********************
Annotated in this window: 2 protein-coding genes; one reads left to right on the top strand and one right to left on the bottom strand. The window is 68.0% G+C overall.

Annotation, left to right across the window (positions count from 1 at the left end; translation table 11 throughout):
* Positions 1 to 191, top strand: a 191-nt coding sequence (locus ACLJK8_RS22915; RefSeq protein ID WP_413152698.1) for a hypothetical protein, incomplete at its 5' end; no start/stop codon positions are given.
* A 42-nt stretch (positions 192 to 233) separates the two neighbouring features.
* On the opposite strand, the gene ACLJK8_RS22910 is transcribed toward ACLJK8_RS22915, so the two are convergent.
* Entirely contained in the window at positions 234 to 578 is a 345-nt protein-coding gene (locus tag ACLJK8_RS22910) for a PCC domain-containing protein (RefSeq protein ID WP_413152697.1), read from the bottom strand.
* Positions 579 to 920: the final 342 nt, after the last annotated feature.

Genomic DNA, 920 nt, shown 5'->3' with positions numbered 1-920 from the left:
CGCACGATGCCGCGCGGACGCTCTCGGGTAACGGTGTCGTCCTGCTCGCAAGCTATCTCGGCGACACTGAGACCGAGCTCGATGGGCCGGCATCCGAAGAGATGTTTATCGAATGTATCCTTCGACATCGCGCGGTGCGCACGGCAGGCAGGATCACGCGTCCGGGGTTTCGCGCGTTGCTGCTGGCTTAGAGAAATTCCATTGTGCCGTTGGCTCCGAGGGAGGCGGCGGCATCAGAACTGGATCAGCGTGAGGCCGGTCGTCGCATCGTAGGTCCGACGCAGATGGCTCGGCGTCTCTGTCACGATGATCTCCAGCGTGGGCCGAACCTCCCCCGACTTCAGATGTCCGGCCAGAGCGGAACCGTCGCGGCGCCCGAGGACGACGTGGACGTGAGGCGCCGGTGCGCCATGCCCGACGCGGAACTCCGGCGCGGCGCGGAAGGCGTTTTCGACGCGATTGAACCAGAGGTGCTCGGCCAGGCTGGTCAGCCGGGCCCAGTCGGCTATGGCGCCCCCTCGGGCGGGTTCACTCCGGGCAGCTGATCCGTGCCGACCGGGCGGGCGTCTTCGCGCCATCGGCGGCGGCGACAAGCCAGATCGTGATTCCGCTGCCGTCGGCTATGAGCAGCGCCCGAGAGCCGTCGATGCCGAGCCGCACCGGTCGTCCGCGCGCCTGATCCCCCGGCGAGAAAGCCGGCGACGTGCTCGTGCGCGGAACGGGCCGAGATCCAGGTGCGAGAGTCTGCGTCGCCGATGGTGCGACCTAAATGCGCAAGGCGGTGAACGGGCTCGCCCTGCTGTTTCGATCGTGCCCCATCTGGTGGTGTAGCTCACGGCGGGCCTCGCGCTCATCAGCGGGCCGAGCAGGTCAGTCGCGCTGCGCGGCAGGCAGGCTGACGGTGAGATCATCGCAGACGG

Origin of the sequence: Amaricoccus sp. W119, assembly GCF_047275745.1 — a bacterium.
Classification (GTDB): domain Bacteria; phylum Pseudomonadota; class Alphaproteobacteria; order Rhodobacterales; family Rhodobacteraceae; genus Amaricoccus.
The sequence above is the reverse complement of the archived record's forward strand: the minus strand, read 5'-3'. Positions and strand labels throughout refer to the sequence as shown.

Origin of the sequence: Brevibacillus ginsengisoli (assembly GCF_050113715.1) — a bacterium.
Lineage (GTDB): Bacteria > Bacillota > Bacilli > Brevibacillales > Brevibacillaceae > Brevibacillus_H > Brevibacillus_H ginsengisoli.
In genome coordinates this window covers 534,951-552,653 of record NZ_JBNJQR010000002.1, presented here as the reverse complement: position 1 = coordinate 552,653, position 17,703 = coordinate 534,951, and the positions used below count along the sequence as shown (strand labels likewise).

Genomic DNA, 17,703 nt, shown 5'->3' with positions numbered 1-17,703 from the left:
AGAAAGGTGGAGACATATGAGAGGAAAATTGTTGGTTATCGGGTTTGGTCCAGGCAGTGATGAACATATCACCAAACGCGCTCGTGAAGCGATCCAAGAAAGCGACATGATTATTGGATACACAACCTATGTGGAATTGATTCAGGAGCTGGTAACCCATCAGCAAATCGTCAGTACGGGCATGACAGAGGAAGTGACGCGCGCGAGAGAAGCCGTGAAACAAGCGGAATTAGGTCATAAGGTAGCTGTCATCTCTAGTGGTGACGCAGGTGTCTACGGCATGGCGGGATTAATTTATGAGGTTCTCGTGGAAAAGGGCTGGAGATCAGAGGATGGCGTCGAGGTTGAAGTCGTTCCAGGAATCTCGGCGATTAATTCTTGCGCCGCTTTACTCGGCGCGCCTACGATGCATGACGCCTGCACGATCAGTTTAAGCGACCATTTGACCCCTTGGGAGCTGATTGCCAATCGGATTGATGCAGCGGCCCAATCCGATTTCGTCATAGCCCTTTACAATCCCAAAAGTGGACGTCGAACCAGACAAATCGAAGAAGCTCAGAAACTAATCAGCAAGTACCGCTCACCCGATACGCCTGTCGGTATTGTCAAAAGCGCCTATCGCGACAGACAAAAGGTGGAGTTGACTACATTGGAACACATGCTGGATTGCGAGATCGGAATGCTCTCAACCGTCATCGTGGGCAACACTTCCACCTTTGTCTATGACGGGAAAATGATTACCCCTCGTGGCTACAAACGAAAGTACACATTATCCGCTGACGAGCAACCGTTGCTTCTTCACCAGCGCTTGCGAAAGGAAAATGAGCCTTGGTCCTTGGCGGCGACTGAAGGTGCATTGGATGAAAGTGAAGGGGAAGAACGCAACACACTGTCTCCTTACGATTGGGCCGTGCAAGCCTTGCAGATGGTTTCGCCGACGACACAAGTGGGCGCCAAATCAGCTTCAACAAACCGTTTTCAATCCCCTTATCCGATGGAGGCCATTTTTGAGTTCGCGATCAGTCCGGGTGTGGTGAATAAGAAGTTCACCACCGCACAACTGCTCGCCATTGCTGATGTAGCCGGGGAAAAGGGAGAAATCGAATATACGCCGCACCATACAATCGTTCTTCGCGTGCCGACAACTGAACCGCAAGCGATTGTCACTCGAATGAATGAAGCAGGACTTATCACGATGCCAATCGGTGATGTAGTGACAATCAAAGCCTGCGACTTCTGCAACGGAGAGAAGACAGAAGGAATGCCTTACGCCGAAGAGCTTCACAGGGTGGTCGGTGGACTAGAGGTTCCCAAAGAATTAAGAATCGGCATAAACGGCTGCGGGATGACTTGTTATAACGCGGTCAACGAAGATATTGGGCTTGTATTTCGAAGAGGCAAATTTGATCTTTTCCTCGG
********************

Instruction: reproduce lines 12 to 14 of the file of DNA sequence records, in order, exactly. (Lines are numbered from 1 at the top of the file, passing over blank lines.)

The sequence above is the reverse complement of the archived record's forward strand: the minus strand, read 5'-3'. Positions and strand labels throughout refer to the sequence as shown.

Origin of the sequence: Brevibacillus ginsengisoli (assembly GCF_050113715.1) — a bacterium.
Lineage (GTDB): Bacteria > Bacillota > Bacilli > Brevibacillales > Brevibacillaceae > Brevibacillus_H > Brevibacillus_H ginsengisoli.